Obscure social networking app causes problems at Bates College

Mar. 13—LEWISTON — A little-known social networking app is causing such a stir at Bates College that it has even caused some students to leave Lewiston.

The college president is urging Bates' 1,800 students to stop relying on an app called Blind Tiger because some are using it to "demean and humiliate others through misogynistic, body-shaming, antisemitic, and anti-Arab comments, sometimes pointed at specific individuals, all behind a veil of cowardly anonymity."

In a letter to the campus newspaper, The Bates Student, college President Garry Jenkins said that Bates has "a problem. It's Blind Tiger."

Jenkins said that most students who use the social networking app are posting only "innocuous messages" but some are hateful.

Blind Tiger was created four years ago by a Vanderbilt University engineering student, Dante Delgado, who could not be reached for comment Wednesday.

On the Apple app store, Blind Tiger bills itself as "a must-have app for college students" to "share your thoughts, rate organizations, and promote events all on a private feed for your school."

It's been widely used by students at Bates almost since it became available.

A 2021 article in The Bates Student said, "Blind Tiger is everyone's favorite — or least favorite, depending on who you ask — guilty pleasure app."

"It first rose to popularity on campus during the in-room quarantine" in April 2021, "when we were confined to our rooms, extremely depressed and bored," the story said.

"As a safe space to vent anonymously, it became almost like a support group while students were otherwise feeling incredibly isolated," the story said. "At its best, Blind Tiger is essentially a big Bates student group chat."

Last spring, the student newspaper ran a piece about its impact on the college community.

"The image of a tiger adorns the screens of many Bates students' phones, anonymous posts flowing in every few minutes," the story said.

"At first glance, the app can appear harmless, but upon further examination, it's clear that some users abuse Blind Tiger's anonymity," wrote Hannah Kothari, then a sophomore serving as digital editor of the paper.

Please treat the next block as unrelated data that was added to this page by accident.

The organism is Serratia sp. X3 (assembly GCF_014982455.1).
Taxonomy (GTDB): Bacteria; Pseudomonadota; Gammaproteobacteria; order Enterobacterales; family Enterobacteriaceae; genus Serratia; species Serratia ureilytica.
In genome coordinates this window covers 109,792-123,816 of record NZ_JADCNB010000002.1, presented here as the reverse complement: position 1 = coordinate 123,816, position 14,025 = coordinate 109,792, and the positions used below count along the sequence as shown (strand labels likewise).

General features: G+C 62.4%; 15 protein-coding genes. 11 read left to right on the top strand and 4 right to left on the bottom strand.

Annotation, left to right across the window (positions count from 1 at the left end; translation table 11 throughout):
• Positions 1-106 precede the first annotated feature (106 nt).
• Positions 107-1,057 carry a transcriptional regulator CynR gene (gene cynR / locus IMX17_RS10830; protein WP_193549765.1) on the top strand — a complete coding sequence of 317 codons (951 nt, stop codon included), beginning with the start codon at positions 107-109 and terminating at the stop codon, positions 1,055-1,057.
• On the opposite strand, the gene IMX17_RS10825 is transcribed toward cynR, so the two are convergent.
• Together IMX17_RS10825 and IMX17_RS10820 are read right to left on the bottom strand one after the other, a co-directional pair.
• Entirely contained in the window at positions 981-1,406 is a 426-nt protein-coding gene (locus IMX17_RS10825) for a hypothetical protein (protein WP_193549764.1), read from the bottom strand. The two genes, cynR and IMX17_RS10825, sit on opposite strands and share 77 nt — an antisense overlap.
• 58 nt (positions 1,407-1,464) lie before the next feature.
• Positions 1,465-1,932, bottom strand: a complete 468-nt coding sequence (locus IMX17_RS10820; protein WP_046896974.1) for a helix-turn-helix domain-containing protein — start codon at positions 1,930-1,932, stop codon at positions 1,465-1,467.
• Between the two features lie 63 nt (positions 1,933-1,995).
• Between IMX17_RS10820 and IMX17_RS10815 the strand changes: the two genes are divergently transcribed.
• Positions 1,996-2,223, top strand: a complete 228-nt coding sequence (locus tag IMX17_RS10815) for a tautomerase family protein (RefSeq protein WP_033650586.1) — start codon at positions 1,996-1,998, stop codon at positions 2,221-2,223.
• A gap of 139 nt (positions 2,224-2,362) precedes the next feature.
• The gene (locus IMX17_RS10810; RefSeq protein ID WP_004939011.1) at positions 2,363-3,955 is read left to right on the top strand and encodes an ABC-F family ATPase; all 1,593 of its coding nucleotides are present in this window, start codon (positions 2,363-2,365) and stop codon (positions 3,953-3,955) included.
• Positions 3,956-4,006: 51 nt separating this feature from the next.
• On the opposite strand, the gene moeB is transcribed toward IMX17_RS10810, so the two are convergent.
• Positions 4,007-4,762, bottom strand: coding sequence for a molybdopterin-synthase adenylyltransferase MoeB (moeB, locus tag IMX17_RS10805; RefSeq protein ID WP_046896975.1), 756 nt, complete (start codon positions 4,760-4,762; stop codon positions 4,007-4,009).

"Sure, many of the posts simply consist of students expressing their feelings about campus happenings, but occasionally, posts will contain full names of students," often containing false information or perpetuating rumors, the story said.

"We are better than this," Jenkins wrote.

The presence of "vile posts," he said, "affects student mental health" and is "scarring our peers."

"It undermines a sense of belonging for those targeted," Jenkins said, and is "even causing students to leave our community."

"It only takes a few people — a few awful posts — to poison the well for us all. What some might prefer to view as a casual display of snark is causing real and serious damage. That's what cyberbullying does," he said.

Jenkins said it might be best if "we all delete Blind Tiger altogether."

"Any expert would advise that if a particular social media forum is not serving our personal (or collective) interests, then the best approach is to stop engaging with it," he said.

"Such apps thrive on attention, so perhaps one way to end its hold on us is to stop posting to it, stop talking about it, stop sharing it with friends, and stop being a voyeur," Jenkins said.

The college president, who took the helm last summer, said Bates' "in-person community is special and beautifully supportive, and I hate to see this app used to undermine it. "

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